Four ways agricultural drones are helping farmers’ productivity
Drone technology, enabled by advances in imaging technology, is revolutionizing the agricultural industry. Approximately 80% of global drone industry revenues are related to agriculture. That fact may sound surprising, given all the consumer and commercial applications that come to mind when thinking of drones, but they are proving to be particularly useful in agriculture.
Monitoring large fields of crops used to be time-consuming and inaccurate, but drones are changing that very quickly. Farmers are finding innovative ways to leverage drones with advanced imaging technology to improve their annual yields and refine their farming processes.
4 ways agricultural drones are being used by farmers
While drone technology equipped with advanced imaging systems is still relatively new technology, there are four main ways it is being used so far.
1. Soil and field analysis
Drones are instrumental at the start of the crop cycle. They can produce 3D maps for initial soil analysis, which is a major help in planning seed planting patters. Then, after planting, the same type of soil analysis can be used for irrigation data and nitrogen-level management.
2. Crop monitoring
In the past, satellites were the most advanced form of crop monitoring, but had significant drawbacks. Now, drone imaging technology enables time-series animations that reveal the development of a crop and any inefficiencies in production. This leads to overall better crop management by giving the farmer a holistic view of what’s happening in their fields.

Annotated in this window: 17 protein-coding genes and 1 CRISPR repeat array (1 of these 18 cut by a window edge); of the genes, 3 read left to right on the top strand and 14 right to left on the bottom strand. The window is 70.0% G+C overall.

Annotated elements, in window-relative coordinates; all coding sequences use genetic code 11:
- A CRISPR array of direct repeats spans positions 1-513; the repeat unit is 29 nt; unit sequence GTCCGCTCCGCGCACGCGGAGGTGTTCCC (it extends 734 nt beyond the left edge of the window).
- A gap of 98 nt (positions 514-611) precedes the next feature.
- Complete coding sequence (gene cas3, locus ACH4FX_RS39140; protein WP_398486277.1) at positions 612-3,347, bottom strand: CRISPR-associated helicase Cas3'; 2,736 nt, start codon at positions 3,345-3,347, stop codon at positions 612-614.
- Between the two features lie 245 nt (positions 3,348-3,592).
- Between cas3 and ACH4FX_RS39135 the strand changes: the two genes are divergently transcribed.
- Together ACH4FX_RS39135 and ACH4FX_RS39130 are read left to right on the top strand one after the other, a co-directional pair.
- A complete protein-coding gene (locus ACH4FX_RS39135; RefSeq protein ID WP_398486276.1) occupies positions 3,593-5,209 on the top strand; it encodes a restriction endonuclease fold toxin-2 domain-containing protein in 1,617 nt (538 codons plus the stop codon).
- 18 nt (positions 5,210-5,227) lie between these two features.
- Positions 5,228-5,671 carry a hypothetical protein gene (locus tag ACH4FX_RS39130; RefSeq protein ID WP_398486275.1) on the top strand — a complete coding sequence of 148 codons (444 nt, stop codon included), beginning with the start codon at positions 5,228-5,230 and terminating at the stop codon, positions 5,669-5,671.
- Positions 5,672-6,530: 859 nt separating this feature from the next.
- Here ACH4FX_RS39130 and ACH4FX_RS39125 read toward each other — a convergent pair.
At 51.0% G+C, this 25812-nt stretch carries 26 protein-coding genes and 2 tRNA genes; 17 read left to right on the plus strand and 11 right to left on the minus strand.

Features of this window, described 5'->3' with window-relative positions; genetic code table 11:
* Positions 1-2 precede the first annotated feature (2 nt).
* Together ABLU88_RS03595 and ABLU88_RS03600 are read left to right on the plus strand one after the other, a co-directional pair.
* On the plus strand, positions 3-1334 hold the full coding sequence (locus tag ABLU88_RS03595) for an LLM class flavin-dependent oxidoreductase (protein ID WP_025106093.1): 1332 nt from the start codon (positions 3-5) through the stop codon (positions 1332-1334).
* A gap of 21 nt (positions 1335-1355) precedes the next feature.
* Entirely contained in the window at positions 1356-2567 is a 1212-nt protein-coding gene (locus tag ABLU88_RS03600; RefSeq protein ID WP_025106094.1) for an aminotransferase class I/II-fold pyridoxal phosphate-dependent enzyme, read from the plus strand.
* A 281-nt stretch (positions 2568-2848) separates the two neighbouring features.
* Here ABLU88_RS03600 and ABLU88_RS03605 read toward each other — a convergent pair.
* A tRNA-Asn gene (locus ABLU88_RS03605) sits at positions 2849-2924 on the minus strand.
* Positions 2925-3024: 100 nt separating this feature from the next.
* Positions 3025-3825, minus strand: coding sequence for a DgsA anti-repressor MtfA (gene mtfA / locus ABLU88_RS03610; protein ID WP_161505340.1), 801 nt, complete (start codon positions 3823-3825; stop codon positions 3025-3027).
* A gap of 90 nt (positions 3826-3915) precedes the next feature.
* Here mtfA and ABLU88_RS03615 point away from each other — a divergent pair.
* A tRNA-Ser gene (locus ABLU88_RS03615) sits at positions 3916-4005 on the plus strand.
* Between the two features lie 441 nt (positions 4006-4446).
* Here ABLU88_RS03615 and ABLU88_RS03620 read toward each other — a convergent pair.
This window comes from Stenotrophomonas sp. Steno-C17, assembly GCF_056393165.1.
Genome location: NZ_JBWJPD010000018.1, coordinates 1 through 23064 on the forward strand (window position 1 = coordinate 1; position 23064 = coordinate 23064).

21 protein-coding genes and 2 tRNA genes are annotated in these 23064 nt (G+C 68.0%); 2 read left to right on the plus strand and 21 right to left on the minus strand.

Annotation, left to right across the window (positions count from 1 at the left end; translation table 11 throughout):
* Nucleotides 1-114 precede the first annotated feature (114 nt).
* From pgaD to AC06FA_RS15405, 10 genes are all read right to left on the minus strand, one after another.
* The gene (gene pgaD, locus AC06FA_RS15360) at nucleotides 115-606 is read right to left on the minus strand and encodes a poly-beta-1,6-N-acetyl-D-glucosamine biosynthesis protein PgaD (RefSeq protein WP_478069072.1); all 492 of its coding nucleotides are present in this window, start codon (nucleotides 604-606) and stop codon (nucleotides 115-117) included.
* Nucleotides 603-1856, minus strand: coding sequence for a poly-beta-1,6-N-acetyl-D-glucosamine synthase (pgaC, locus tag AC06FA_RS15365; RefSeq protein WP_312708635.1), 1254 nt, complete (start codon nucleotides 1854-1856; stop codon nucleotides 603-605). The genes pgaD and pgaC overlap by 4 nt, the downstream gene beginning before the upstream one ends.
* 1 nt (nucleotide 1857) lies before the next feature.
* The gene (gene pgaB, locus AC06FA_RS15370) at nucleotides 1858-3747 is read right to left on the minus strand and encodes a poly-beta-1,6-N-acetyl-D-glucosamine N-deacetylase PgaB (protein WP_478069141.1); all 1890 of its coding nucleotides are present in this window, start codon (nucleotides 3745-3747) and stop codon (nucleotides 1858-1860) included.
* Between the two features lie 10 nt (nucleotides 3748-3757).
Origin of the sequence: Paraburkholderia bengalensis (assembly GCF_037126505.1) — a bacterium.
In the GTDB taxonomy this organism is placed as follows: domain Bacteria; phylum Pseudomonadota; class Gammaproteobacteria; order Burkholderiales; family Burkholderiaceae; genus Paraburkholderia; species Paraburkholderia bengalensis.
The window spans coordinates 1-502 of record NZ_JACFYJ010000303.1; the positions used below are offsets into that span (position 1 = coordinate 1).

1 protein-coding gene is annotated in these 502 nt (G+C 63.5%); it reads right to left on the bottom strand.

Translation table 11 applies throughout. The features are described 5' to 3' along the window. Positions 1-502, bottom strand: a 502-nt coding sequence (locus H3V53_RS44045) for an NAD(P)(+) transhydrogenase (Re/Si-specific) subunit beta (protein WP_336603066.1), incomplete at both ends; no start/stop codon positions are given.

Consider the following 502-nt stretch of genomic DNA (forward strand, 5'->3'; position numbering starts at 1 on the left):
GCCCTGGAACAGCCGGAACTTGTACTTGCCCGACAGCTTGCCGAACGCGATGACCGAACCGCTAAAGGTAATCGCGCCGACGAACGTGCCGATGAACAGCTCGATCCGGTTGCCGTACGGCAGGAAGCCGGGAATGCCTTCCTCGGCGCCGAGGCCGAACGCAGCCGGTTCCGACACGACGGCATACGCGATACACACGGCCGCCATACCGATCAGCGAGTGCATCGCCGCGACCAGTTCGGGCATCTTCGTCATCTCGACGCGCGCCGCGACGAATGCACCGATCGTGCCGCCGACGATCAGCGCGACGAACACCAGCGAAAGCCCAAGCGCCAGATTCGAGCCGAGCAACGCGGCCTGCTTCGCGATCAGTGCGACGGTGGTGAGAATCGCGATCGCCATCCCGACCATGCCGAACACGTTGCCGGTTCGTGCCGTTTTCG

Drones with advanced imaging systems can provide soil analysis for irrigation by showing which parts of a field are dry and which are wet. This allows a farmer to immediately address irrigation concerns, whereas before the only method was to drive around on an ATV and look for dry spots. Using drones for irrigation ultimately improves crop yields.
4. Crop health assessment
There are many different ways drones are used to assess crop health. Multi-spectral imaging is used to determine overall crop health based on visible and near-infrared light emissions. Drones can also be used to spot fungal or bacterial infections—the detection of which can save an entire field from disease. Even in the event of crop loss, a farmer can comb back through drone data to analyze what went wrong and adjust farming processes from there.
While there are certainly other drone methods being deployed by farmers, such as seed planting and crop spraying, the four mentioned above are some of the most innovative combinations of drone and imaging technology being used today. Imaging and drone technology are only advancing, and as they improve so will farmers’ techniques for boosting productivity and annual yields.
This article originally appeared on Vision Online. AIA is part of the Association for Advanced Automation (A3). A3 is a CFE Media content partner. Edited by Carly Marchal, content specialist, CFE Media, email@example.com.